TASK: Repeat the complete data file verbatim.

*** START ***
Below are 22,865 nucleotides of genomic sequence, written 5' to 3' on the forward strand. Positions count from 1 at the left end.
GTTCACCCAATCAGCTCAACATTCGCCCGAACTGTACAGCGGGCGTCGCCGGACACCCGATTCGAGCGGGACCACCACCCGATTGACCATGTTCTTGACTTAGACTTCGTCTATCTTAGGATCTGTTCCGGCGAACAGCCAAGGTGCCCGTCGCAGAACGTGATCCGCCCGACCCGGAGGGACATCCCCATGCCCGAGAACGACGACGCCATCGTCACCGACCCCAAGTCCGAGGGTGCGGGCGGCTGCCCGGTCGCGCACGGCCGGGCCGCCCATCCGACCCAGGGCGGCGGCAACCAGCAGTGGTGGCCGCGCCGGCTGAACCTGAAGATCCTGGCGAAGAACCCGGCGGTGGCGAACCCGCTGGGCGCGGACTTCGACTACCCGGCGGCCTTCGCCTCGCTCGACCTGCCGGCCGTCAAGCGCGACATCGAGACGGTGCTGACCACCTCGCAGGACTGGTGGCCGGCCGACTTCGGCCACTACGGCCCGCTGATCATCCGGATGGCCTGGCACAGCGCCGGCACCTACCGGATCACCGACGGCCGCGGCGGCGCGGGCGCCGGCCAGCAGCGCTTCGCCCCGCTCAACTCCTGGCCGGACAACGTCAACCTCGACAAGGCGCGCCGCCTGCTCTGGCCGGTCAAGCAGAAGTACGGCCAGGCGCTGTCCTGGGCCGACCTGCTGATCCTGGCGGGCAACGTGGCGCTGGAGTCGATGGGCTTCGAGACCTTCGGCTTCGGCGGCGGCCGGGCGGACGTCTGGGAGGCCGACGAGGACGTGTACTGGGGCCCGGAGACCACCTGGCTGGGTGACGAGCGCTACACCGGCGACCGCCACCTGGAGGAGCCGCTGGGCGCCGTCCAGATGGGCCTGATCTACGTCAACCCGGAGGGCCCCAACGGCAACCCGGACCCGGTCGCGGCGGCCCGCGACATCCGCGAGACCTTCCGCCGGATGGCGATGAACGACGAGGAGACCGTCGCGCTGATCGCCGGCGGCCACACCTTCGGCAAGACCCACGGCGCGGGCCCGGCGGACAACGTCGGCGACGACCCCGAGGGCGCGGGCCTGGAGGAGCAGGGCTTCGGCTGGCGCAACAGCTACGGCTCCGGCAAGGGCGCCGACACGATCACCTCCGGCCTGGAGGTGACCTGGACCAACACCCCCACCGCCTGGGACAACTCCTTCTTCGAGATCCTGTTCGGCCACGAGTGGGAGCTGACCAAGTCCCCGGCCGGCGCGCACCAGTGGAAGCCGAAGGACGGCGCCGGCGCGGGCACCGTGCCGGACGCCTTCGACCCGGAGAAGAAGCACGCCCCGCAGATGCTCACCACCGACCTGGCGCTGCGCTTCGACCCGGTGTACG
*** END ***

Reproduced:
Below are 22,865 nucleotides of genomic sequence, written 5' to 3' on the forward strand. Positions count from 1 at the left end.
GTTCACCCAATCAGCTCAACATTCGCCCGAACTGTACAGCGGGCGTCGCCGGACACCCGATTCGAGCGGGACCACCACCCGATTGACCATGTTCTTGACTTAGACTTCGTCTATCTTAGGATCTGTTCCGGCGAACAGCCAAGGTGCCCGTCGCAGAACGTGATCCGCCCGACCCGGAGGGACATCCCCATGCCCGAGAACGACGACGCCATCGTCACCGACCCCAAGTCCGAGGGTGCGGGCGGCTGCCCGGTCGCGCACGGCCGGGCCGCCCATCCGACCCAGGGCGGCGGCAACCAGCAGTGGTGGCCGCGCCGGCTGAACCTGAAGATCCTGGCGAAGAACCCGGCGGTGGCGAACCCGCTGGGCGCGGACTTCGACTACCCGGCGGCCTTCGCCTCGCTCGACCTGCCGGCCGTCAAGCGCGACATCGAGACGGTGCTGACCACCTCGCAGGACTGGTGGCCGGCCGACTTCGGCCACTACGGCCCGCTGATCATCCGGATGGCCTGGCACAGCGCCGGCACCTACCGGATCACCGACGGCCGCGGCGGCGCGGGCGCCGGCCAGCAGCGCTTCGCCCCGCTCAACTCCTGGCCGGACAACGTCAACCTCGACAAGGCGCGCCGCCTGCTCTGGCCGGTCAAGCAGAAGTACGGCCAGGCGCTGTCCTGGGCCGACCTGCTGATCCTGGCGGGCAACGTGGCGCTGGAGTCGATGGGCTTCGAGACCTTCGGCTTCGGCGGCGGCCGGGCGGACGTCTGGGAGGCCGACGAGGACGTGTACTGGGGCCCGGAGACCACCTGGCTGGGTGACGAGCGCTACACCGGCGACCGCCACCTGGAGGAGCCGCTGGGCGCCGTCCAGATGGGCCTGATCTACGTCAACCCGGAGGGCCCCAACGGCAACCCGGACCCGGTCGCGGCGGCCCGCGACATCCGCGAGACCTTCCGCCGGATGGCGATGAACGACGAGGAGACCGTCGCGCTGATCGCCGGCGGCCACACCTTCGGCAAGACCCACGGCGCGGGCCCGGCGGACAACGTCGGCGACGACCCCGAGGGCGCGGGCCTGGAGGAGCAGGGCTTCGGCTGGCGCAACAGCTACGGCTCCGGCAAGGGCGCCGACACGATCACCTCCGGCCTGGAGGTGACCTGGACCAACACCCCCACCGCCTGGGACAACTCCTTCTTCGAGATCCTGTTCGGCCACGAGTGGGAGCTGACCAAGTCCCCGGCCGGCGCGCACCAGTGGAAGCCGAAGGACGGCGCCGGCGCGGGCACCGTGCCGGACGCCTTCGACCCGGAGAAGAAGCACGCCCCGCAGATGCTCACCACCGACCTGGCGCTGCGCTTCGACCCGGTGTACG